(Humility) You first, please…
Humility is thinking about others before you think about yourself.
Humility is the self-confidence that you don’t need to be the center of attention. You accept and acknowledge the work, the talents, the abilities and the authority of others.
Humility brings authentic happiness, an inner peace. Humility is admitting…right up front…that you made a mistake, that you are human. It is learning and moving on.
Truth and humility are inseparable.
Pretending to be humble is obvious by actions--the amount of space you leave in your life for others and the amount of space consumed with yourself. False humility is downplaying your talents and accomplishments to receive praise or adulation from others.
Some of the thinking that brought me to this topic
• To work in the communications business, you have to think of the audience, to recognize you are not the target audience.
• To work in teams, you have to recognize the synergy of ideas is better than yours alone.
• To work in an organization, you need to recognize there are many workers at all levels who deal with customers and you will create better communications when you listen to what all coworkers can tell you. You need to thank the person who did the work, rather than take credit for someone else’s work.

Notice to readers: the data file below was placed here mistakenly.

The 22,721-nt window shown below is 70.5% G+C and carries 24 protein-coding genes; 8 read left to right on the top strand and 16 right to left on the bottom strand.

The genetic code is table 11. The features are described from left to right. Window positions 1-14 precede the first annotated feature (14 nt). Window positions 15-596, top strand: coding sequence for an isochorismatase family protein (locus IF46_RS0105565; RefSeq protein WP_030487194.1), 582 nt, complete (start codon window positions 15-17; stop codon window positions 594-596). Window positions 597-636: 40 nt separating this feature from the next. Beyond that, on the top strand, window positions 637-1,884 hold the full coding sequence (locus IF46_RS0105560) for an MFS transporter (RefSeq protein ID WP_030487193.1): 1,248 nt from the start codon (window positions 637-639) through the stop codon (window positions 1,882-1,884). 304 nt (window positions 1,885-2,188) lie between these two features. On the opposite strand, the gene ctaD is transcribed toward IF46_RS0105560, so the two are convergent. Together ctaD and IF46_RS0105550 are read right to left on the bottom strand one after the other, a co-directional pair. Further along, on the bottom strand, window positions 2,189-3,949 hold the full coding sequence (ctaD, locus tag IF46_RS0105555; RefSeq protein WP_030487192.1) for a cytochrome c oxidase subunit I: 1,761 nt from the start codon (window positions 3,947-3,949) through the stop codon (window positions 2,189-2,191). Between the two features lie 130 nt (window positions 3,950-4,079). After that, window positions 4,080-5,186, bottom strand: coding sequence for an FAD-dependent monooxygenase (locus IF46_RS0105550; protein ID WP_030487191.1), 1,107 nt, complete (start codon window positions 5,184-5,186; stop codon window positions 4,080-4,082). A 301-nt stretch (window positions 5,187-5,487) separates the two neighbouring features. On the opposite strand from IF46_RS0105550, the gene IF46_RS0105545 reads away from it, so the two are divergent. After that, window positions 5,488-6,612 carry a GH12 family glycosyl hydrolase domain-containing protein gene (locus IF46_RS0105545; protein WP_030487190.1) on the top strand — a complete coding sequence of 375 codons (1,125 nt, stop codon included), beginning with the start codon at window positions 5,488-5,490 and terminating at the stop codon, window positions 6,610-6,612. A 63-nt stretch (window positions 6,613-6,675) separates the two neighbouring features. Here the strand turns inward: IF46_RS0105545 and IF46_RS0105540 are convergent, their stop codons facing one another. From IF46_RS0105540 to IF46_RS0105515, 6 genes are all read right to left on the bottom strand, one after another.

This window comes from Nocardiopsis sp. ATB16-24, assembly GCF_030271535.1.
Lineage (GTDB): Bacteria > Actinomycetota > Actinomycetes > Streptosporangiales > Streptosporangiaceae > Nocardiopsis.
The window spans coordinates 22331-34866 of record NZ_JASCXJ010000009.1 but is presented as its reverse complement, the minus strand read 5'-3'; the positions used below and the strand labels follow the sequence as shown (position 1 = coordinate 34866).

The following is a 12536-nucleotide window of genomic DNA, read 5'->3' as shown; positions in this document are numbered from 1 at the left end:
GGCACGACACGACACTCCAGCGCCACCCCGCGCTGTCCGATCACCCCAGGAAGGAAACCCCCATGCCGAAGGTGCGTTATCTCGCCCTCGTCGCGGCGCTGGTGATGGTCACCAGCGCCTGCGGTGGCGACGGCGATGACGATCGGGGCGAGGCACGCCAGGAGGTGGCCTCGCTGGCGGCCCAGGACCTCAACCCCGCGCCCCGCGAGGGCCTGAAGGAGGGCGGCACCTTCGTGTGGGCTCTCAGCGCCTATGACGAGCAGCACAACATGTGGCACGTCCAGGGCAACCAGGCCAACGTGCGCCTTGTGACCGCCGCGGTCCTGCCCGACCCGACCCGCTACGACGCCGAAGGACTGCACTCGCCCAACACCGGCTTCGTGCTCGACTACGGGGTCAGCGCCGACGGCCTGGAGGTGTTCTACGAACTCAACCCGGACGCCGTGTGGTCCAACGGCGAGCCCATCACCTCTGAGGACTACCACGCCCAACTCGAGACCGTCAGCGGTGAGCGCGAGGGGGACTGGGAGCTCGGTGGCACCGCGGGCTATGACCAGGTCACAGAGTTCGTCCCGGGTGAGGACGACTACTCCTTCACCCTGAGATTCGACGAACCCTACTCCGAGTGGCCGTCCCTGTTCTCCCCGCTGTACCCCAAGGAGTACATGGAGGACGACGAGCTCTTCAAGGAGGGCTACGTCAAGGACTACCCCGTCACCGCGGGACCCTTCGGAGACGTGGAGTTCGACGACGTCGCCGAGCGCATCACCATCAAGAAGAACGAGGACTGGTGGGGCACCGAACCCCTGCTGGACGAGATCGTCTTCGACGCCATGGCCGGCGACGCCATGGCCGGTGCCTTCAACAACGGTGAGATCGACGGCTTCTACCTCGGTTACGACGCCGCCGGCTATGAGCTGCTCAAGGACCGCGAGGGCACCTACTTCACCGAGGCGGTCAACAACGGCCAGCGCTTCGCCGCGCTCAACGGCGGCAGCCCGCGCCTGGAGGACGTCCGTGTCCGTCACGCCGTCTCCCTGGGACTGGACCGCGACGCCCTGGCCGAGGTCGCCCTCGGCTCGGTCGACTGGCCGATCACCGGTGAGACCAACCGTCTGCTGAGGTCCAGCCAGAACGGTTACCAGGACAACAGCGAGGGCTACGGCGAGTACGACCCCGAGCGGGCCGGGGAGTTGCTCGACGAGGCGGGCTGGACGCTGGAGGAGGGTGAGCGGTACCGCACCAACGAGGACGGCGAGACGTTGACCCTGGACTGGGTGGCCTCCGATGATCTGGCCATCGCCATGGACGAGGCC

Rosa Say from Hawaii has an excellent blog entry on ‘humility in the workplace’. After working 24 years in Hawaii’s hospitality industry, she founded Say Leadership Coaching. Please, please read it.
The Humility Test from Queendom, the Land of Tests, out of Montreal. (You will get lost in all these tests with instant scores and comments.) Their credibility statement says, “Our tests are developed by a team of experienced developers led by Ilona Jerabek, PhD. Each test is well researched and developed according to APA (American Psychological Association) standards for educational and psychological testing.”
A humility test of 41 questions that has some merit in my opinion, posted on an Oklahoma City church Web site, http://www.tbcokc.org/brokenness1.htm
“The greatest friend of truth is Time, her greatest enemy is Prejudice, and her constant companion is Humility”
--Charles Caleb Colton, English cleric, writer and collector of aphorisms and short essays on conduct (1780-1832)